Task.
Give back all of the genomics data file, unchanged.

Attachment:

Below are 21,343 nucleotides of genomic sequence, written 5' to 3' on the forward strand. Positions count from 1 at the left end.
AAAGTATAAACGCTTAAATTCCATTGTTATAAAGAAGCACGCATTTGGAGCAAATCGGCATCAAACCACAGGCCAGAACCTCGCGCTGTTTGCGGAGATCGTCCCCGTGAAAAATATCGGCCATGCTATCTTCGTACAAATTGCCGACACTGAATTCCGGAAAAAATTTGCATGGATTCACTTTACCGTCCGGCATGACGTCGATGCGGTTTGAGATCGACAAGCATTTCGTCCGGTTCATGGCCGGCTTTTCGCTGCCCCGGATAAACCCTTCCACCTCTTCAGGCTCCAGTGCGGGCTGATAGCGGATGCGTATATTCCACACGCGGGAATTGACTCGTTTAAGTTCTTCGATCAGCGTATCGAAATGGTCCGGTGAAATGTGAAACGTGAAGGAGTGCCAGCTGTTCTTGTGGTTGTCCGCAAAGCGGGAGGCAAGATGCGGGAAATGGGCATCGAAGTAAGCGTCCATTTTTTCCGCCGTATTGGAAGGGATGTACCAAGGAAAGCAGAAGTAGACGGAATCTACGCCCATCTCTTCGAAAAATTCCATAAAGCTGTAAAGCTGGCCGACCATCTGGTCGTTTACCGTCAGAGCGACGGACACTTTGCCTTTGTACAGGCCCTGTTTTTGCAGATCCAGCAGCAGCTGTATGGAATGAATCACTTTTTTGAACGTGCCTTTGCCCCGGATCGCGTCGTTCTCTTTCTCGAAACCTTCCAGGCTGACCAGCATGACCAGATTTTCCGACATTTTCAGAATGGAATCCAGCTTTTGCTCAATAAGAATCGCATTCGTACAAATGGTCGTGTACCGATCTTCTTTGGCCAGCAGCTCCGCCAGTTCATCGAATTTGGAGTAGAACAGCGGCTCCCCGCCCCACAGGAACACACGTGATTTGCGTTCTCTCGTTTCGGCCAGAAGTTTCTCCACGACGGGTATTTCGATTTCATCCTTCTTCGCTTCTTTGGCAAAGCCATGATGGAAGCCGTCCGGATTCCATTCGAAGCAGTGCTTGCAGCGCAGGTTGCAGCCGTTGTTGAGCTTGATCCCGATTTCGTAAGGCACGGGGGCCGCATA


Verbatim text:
Below are 21,343 nucleotides of genomic sequence, written 5' to 3' on the forward strand. Positions count from 1 at the left end.
AAAGTATAAACGCTTAAATTCCATTGTTATAAAGAAGCACGCATTTGGAGCAAATCGGCATCAAACCACAGGCCAGAACCTCGCGCTGTTTGCGGAGATCGTCCCCGTGAAAAATATCGGCCATGCTATCTTCGTACAAATTGCCGACACTGAATTCCGGAAAAAATTTGCATGGATTCACTTTACCGTCCGGCATGACGTCGATGCGGTTTGAGATCGACAAGCATTTCGTCCGGTTCATGGCCGGCTTTTCGCTGCCCCGGATAAACCCTTCCACCTCTTCAGGCTCCAGTGCGGGCTGATAGCGGATGCGTATATTCCACACGCGGGAATTGACTCGTTTAAGTTCTTCGATCAGCGTATCGAAATGGTCCGGTGAAATGTGAAACGTGAAGGAGTGCCAGCTGTTCTTGTGGTTGTCCGCAAAGCGGGAGGCAAGATGCGGGAAATGGGCATCGAAGTAAGCGTCCATTTTTTCCGCCGTATTGGAAGGGATGTACCAAGGAAAGCAGAAGTAGACGGAATCTACGCCCATCTCTTCGAAAAATTCCATAAAGCTGTAAAGCTGGCCGACCATCTGGTCGTTTACCGTCAGAGCGACGGACACTTTGCCTTTGTACAGGCCCTGTTTTTGCAGATCCAGCAGCAGCTGTATGGAATGAATCACTTTTTTGAACGTGCCTTTGCCCCGGATCGCGTCGTTCTCTTTCTCGAAACCTTCCAGGCTGACCAGCATGACCAGATTTTCCGACATTTTCAGAATGGAATCCAGCTTTTGCTCAATAAGAATCGCATTCGTACAAATGGTCGTGTACCGATCTTCTTTGGCCAGCAGCTCCGCCAGTTCATCGAATTTGGAGTAGAACAGCGGCTCCCCGCCCCACAGGAACACACGTGATTTGCGTTCTCTCGTTTCGGCCAGAAGTTTCTCCACGACGGGTATTTCGATTTCATCCTTCTTCGCTTCTTTGGCAAAGCCATGATGGAAGCCGTCCGGATTCCATTCGAAGCAGTGCTTGCAGCGCAGGTTGCAGCCGTTGTTGAGCTTGATCCCGATTTCGTAAGGCACGGGGGCCGCATA